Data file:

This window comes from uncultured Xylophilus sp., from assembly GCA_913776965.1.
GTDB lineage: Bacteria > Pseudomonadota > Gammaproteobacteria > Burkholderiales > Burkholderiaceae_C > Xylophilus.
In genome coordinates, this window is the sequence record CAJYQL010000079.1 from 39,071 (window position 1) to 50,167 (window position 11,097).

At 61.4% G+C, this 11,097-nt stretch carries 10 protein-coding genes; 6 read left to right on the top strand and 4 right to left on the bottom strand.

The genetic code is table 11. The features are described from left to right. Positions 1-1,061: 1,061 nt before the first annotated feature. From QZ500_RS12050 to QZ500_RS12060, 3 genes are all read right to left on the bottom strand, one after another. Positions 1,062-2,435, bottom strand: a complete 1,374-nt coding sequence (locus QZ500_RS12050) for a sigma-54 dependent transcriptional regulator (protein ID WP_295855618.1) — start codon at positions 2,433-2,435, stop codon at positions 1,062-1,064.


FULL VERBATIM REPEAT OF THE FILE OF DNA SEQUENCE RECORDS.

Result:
This window comes from uncultured Xylophilus sp., from assembly GCA_913776965.1.
GTDB lineage: Bacteria > Pseudomonadota > Gammaproteobacteria > Burkholderiales > Burkholderiaceae_C > Xylophilus.
In genome coordinates, this window is the sequence record CAJYQL010000079.1 from 39,071 (window position 1) to 50,167 (window position 11,097).

At 61.4% G+C, this 11,097-nt stretch carries 10 protein-coding genes; 6 read left to right on the top strand and 4 right to left on the bottom strand.

The genetic code is table 11. The features are described from left to right. Positions 1-1,061: 1,061 nt before the first annotated feature. From QZ500_RS12050 to QZ500_RS12060, 3 genes are all read right to left on the bottom strand, one after another. Positions 1,062-2,435, bottom strand: a complete 1,374-nt coding sequence (locus QZ500_RS12050) for a sigma-54 dependent transcriptional regulator (protein ID WP_295855618.1) — start codon at positions 2,433-2,435, stop codon at positions 1,062-1,064.